Power

A brave man thinks no one his superior who does him an injury; for he has it then in his power to make himself superior to the other by forgiving it.

We are not here for the sake of possession, or of power, or of happiness, but we are here to transfigure the divine out of the human spirit.

The rule of law is essentially a negative value. The law inevitably creates a great danger of arbitrary power - the rule of law is designed to minimize the danger created by the law itself. Similarly, the law may be unstable, obscure, retrospective, etc., and thus infringe people’s freedom and dignity. The rule of law is designed to prevent his danger as well. Thus the rule of law is a negative virtue in two senses: conformity to it does not cause good except through avoiding evil and the evil which is avoided is evil which could only have been caused by the law itself.

To start from self does not mean to be selfish. It means to start from premises based on human life and the rest of nature, rather than premises that are the artificial products of the Corporate State, such as power or status. It is not an ‘ego trip’ but a radical subjectivity designed to find genuine values in a world whose official values are false and distorted. It is not egocentricity, but honesty, wholeness, genuineness in all things. It starts from self because human life is found as individual units, not as corporations and institutions; its intent is to start from life.

He only who gave life has a power ever it.

Strong feelings do not necessarily make a strong character. The strength of a man is to be measured by the power of the feelings he subdues, not by the power of those which subdue him... Cultivate consideration for the feelings of other people if you would not have your own injured.

Marriage is not a union merely between two creatures - it is a union between two spirits; and the intention of that bond is to perfect the nature of both, by supplementing their deficiencies with the force of contrast, giving to each sex those excellencies in which it is naturally deficient; to the one, strength of character and firmness of moral will; to the other, sympathy, meekness, tenderness; and just so solemn and glorious as these ends are for which the union was intended, just so terrible are the consequences if it be perverted and abused; for there is no earthly relationship which has so much power to ennoble and exalt.

To believe is to be happy; to doubt is to be wretched. To believe is to be strong. Doubt cramps energy. Belief is power. Only so far as a man believes strongly, mightily, can he act cheerfully, or do any thing that is worth the doing.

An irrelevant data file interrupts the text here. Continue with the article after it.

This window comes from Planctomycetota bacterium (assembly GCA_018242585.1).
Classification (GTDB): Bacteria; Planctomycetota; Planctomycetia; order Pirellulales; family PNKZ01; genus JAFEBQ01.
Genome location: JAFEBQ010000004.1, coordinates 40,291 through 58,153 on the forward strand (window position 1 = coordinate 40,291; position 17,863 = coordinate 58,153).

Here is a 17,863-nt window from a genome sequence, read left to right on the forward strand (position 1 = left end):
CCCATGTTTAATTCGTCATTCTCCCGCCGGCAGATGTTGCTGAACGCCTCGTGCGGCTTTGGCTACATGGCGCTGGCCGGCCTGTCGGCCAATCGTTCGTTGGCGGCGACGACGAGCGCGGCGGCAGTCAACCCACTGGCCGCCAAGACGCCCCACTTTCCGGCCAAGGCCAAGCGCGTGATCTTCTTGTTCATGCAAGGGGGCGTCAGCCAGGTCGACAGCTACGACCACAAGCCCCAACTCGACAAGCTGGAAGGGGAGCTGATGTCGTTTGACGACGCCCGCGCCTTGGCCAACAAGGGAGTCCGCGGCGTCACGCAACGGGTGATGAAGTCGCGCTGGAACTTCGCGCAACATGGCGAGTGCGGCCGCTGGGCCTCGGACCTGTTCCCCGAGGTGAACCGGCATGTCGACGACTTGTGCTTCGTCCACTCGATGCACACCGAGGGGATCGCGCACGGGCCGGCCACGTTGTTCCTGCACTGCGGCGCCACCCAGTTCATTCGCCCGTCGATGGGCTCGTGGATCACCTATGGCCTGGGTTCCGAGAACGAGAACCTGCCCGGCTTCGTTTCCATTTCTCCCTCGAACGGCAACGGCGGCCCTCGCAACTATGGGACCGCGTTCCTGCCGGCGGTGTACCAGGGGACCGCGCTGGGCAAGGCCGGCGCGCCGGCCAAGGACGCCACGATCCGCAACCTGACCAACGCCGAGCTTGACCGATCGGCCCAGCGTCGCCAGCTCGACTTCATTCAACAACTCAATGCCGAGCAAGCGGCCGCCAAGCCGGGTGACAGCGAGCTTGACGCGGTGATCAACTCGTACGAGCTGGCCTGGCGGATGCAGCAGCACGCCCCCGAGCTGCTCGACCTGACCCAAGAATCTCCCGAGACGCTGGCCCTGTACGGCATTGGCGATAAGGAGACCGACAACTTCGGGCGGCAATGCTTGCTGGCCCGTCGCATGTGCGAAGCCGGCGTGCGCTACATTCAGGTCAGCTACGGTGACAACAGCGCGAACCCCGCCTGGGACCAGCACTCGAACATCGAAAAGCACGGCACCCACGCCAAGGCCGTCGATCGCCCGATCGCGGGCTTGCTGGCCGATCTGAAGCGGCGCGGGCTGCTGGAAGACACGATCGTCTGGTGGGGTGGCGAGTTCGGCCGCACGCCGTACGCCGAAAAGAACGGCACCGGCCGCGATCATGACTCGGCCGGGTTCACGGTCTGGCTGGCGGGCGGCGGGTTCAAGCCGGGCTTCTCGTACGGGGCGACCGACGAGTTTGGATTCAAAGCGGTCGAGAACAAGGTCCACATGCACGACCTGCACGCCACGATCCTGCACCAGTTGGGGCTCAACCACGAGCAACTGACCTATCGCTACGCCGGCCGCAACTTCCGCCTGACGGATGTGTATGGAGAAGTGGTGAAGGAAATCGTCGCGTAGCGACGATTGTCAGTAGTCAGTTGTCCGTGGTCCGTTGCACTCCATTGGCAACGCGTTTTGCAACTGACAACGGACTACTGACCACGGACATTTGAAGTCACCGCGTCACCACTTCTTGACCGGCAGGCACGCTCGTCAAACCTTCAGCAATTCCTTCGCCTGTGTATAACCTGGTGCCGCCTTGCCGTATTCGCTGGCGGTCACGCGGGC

To believe is to be strong. Doubt cramps energy. Belief is power.

Nothing is less in our power than the heart, and far from commanding we are forced to obey it.

Reason is like an officer when the King appears; the officer then loses his power and hides himself. Reason is the shadow cast by God; God is the sun.

There is no power on earth more formidable than the truth.

Reverence requires imagination and vital warmth; it requires least actual achievement or power. The child is weak and superficially foolish, the teacher is strong, and in an everyday sense wiser than the child. The teacher without reverence, or the bureaucrat without reverence, easily despises the child for these outward inferiorities.

Since power over human beings is shown in making them do what they would rather not do, the man who is actuated by love of power is more apt to inflict pain than to permit pleasure.

Purpose without power is weakness; power without purpose is fatuity.

Virtue is only a conflict by which we get the mastery of our failings; that, by which every man proves his peculiar power of understanding the will and spirit of God, is only a silent working of the inner man.

All the kindness which a man puts out into the world works on the heart and thoughts of mankind, but we are so foolishly indifferent that we are never in earnest in the matter of kindness. We want to topple a great load over, and yet will not avail ourselves of a lever which would multiply our power a hundredfold.

The race of mankind would perish did they cease to aid each other. We cannot exist without mutual help. All therefore that need aid and have a right to ask it from their fellowmen; and no one who has the power of granting can refuse it without guilt.

He is most powerful who has power over himself.

He who has great power should use it lightly.